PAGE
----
Gowanus Lounge: Serving Brooklyn

Boerum Hill Resident Says Screw “Just Shut Up and Pay It”

November 15th, 2008 · 4 Comments

“Just shut up and pay it.” How many times have we heard this? It’s a long standing concept the government thrives on, understanding that it actually costs us more to go down to the prospective governmental office or courtroom and contest said fines and defend ourselves than the cost of the fines. So, contesting the $100 summons turns into more than a $100 in lost pay, subway fare, etc. Okay, now that we’ve gotten that long winded complaint out of our system, here’s the story of one one Boerum Hill resident who got a ticket for litter outside her house and who didn’t shut up and pay it:

I live on Bond Street where a good many passers-by throw a good amount of litter on the sidewalk pretty much all the time. Is there any point in fighting this ticket, or is it simply my turn to cough up $100 for the benefit of our city’s coffers?

Guess what the majority of people who responded to the Boerum Hill listserve said: “Just shut up and pay it.” But here’s what she did:

I wrote to the Environmental Control Board on September 19, and pointed out:
– busy area
– no trash bins nearby
– I pick up trash mornings and evenings
– $100 penalty is excessive
– routing hours are from 8 to 9 and from 12 to 1. Ticket was issued at 6:15 PM
– less than a handful of items when violation was issued

Furthermore, I wrote: Many of us have lived in Boerum Hill for decades. We moved here with our families and raised our children in a neighborhood that was impoverished, gritty and dirty–but we loved living in Brooklyn, and we still do. It should follow then, that we care too much about our neighborhood to thoughtlessly allow our sidewalks to be strewn with litter. Picking up and sweeping in front of our house is something we do routinely, not just to avoid a $100 Sanitation ticket. But it just cannot make up for the constant littering of passers-by and for the wind blowing trash down the sidewalk.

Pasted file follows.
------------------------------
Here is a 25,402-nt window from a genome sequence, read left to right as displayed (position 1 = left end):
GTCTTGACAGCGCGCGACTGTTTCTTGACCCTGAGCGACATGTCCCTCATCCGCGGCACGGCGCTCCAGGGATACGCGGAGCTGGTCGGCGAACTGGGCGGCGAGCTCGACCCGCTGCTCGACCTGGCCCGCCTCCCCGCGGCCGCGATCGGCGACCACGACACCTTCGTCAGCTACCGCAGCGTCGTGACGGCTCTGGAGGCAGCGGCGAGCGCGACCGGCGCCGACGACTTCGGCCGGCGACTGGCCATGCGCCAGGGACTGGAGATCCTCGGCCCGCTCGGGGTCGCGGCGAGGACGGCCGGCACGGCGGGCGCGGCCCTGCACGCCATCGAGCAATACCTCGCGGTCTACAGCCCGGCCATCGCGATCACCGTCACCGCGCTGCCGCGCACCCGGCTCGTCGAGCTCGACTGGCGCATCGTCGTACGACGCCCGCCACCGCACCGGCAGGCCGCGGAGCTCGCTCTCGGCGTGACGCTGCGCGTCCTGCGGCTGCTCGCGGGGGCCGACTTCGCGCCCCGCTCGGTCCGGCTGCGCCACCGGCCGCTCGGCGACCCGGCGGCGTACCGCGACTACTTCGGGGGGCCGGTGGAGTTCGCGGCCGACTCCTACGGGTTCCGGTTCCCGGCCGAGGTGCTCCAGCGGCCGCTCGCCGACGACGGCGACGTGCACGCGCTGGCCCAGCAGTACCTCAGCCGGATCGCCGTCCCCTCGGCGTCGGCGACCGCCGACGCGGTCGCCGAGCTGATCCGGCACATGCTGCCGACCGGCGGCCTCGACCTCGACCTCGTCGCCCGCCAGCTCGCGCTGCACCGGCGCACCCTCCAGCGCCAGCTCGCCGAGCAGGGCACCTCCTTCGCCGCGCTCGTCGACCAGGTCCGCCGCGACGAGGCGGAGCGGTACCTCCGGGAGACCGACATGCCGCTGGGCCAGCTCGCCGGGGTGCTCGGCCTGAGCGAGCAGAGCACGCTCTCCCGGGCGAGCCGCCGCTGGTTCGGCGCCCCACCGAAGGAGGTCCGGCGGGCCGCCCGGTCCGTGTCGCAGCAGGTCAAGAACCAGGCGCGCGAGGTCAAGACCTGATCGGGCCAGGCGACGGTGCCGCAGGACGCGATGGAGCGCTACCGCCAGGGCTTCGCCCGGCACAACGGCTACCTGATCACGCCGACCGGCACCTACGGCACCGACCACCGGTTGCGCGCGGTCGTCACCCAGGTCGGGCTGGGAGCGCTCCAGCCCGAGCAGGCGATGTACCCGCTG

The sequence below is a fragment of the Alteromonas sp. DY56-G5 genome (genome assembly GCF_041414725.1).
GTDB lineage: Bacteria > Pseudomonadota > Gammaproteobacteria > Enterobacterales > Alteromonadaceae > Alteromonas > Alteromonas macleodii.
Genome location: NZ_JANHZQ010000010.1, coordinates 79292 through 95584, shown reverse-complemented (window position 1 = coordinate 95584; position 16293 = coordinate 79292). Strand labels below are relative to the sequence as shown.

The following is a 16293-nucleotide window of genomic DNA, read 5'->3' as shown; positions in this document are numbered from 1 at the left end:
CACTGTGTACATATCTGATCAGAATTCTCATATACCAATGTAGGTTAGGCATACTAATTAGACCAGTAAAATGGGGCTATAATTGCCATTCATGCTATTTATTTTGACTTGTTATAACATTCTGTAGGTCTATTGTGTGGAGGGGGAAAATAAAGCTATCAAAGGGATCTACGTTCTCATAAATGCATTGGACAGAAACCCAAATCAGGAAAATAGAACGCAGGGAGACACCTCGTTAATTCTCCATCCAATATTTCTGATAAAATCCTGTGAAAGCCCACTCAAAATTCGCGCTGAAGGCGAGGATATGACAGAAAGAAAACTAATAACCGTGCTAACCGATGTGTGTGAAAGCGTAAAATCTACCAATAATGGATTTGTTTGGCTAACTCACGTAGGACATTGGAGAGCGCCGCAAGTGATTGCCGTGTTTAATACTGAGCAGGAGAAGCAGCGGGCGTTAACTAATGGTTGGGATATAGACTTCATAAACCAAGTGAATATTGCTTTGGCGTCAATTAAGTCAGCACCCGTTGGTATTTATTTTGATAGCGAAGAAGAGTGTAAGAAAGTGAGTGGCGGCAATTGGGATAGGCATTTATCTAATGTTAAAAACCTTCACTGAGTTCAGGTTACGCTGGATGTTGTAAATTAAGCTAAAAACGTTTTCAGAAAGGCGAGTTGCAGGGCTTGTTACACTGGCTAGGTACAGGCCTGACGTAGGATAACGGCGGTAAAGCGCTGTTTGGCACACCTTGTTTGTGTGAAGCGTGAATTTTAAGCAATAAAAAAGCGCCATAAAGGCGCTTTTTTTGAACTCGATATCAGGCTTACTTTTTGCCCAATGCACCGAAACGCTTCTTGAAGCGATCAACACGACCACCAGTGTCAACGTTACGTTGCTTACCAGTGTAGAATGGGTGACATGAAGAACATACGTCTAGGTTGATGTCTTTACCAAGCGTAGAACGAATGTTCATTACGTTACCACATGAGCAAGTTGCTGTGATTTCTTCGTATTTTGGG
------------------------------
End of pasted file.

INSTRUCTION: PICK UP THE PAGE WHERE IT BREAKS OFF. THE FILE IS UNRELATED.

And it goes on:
And what do you think happened? She shut up and paid it, right? Wrong! She got a response from a judge dismissing the fine:

“The foregoing sets forth a meritorious defense. I find that under the circumstances herein (…) once at 9 AM and once at 6 PM constitutes reasonable efforts to clean the sidewalk in a routine manner. It should be noted that effective December 26, 2007, residential routing hours are 8 to 9 AM and 6 to 7 PM.”

GL Analysis
What does this tell us? Screw “Just shut up and pay it.” Stand up for yourself if you think you’ve been unfairly fined for something you know you’re not in the wrong about. Write. Email. Voice yourself… reclaim this place as a democracy where you have the right to say No and not waste your time or hard earned money because some governmental employee who barely makes enough to support themselves whose job is threatened in this stressful economy if they don’t make their quota gives you a lousy ticket or fine. Congrats to this resident!

Tags: Boerum Hill

4 responses so far ↓

  • 1 Jamie // Nov 16, 2008 at 12:54 am

    This is exactly what I always do: fight tickets I feel are unfair or capricious. And yes, you usually win if you make a sincere argument. Even better if you look up the relevant code and find problems with your ticket. I’ve won that way, too.

    I hate people I know that project their own feelings of helplessness and attack other people for standing up for what’s right. In fact, I find as a general rule, I get as far away as possible from people like that. They’re hopeless and think everyone else should just give up and eat shit just like they do.

    Screw that!!!

  • 2 arkady // Nov 16, 2008 at 12:38 pm

    What is “residential routing”?

  • 3 Jack // Nov 17, 2008 at 12:53 am

    Arkady, I’m going to guess that “residential routing” means when crews come by those streets? I dunno.

    But one thing: I never ever heard of anyone say “Just pay it!” ever. In fact I’ve always said appearing to contest a ticket is the best thing you can do. Yeah, you might have to take a personal day. But if you’re truly in the right, it works for you in the long run.

    Keep on fighting!

  • 4 Jim // Nov 17, 2008 at 9:29 am

    Good for the Bond Street resident for fighting this unfair ticket. On the whole, however, I believe keeping residents and businesses responsible for trash infront of their property is the best way to keep the streets clean. It just needs to be enforced sensibly and fairly.